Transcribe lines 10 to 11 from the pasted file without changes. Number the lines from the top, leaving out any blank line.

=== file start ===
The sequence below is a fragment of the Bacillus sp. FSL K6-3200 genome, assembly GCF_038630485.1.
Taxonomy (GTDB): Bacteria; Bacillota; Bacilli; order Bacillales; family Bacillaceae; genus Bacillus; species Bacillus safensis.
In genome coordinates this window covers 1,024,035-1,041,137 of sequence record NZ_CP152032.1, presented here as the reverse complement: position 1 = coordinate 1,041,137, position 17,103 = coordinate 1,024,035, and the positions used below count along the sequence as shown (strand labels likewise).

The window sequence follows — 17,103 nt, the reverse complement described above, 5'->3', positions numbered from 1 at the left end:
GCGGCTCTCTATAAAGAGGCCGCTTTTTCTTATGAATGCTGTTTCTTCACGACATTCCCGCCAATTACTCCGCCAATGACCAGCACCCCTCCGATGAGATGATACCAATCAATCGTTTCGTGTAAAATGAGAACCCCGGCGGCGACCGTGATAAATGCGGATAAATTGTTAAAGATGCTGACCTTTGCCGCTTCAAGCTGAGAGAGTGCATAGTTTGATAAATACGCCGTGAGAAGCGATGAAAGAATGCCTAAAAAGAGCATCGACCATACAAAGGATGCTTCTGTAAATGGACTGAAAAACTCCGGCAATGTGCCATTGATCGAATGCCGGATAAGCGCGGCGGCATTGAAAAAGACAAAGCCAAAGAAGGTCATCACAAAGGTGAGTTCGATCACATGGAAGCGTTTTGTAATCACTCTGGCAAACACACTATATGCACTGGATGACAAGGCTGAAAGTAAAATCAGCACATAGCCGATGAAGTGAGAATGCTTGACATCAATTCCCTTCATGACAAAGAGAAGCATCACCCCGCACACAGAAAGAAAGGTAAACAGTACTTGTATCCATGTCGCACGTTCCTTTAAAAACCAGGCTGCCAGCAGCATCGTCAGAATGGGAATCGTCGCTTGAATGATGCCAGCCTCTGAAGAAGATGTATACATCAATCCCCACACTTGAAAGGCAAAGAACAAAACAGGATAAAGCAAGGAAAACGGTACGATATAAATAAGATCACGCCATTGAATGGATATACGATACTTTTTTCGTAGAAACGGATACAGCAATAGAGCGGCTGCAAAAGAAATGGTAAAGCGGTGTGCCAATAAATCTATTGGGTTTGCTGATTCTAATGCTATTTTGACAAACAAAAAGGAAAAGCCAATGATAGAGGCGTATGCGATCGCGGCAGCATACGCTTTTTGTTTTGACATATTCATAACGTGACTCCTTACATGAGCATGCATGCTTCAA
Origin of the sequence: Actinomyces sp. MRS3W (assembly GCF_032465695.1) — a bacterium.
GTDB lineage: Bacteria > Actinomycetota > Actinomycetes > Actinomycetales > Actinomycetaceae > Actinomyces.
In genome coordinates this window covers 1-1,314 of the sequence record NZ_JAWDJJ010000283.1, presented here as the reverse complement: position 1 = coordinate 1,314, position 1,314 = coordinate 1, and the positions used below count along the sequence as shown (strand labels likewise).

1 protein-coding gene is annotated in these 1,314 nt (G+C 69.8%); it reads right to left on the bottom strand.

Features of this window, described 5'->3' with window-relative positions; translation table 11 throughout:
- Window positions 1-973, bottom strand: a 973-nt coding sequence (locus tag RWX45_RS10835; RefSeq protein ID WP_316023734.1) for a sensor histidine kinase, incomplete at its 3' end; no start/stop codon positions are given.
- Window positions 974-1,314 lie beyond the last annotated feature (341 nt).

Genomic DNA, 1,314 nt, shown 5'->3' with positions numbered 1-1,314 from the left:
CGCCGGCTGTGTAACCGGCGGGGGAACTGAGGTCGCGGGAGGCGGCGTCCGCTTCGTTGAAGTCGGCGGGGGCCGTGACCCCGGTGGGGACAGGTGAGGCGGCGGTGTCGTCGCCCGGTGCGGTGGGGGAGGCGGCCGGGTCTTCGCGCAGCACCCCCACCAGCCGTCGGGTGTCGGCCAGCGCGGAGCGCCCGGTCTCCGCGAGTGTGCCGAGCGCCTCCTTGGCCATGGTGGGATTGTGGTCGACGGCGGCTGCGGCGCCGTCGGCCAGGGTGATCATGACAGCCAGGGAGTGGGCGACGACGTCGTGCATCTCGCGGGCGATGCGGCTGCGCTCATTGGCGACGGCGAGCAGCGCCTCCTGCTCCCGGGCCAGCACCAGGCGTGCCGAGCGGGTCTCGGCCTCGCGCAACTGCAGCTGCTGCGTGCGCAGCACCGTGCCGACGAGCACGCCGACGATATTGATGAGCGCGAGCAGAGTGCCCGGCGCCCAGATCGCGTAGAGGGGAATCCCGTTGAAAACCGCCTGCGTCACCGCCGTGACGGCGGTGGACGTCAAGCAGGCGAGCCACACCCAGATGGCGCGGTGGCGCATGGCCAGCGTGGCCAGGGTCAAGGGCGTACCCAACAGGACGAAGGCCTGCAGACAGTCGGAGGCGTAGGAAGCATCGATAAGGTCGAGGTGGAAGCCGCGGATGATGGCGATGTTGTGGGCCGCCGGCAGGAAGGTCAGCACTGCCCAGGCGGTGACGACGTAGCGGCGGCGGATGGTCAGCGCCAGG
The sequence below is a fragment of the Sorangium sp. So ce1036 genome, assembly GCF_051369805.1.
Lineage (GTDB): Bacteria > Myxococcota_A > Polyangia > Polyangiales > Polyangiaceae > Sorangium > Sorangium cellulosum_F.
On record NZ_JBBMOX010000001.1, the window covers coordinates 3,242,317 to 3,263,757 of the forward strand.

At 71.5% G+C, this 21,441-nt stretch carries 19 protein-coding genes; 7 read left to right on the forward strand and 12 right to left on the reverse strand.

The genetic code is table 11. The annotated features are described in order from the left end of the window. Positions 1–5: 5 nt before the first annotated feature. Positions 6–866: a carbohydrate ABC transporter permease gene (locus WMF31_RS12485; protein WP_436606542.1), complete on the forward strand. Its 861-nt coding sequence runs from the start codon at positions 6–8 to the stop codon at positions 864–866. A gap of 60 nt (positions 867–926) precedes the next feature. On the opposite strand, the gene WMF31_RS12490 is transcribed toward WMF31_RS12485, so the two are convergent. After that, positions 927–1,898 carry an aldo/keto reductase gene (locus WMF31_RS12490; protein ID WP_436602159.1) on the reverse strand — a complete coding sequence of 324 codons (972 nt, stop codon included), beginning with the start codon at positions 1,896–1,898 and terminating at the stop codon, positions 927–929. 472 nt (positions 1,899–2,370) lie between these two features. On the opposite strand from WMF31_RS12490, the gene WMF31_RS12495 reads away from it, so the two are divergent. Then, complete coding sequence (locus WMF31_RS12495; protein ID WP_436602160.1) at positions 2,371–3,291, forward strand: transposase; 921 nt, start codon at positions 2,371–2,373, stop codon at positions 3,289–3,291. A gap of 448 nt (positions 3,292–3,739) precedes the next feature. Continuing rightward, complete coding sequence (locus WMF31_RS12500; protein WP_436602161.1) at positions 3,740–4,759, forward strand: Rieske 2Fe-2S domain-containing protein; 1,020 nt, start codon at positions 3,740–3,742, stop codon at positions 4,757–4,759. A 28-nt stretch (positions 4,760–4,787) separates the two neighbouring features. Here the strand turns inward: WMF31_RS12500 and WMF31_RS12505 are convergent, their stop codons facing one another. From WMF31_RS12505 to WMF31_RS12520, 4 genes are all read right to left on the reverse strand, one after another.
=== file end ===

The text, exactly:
Features of this window, described 5'->3' with window-relative positions; translation table 11 throughout:
- Window positions 1-973, bottom strand: a 973-nt coding sequence (locus tag RWX45_RS10835; RefSeq protein ID WP_316023734.1) for a sensor histidine kinase, incomplete at its 3' end; no start/stop codon positions are given.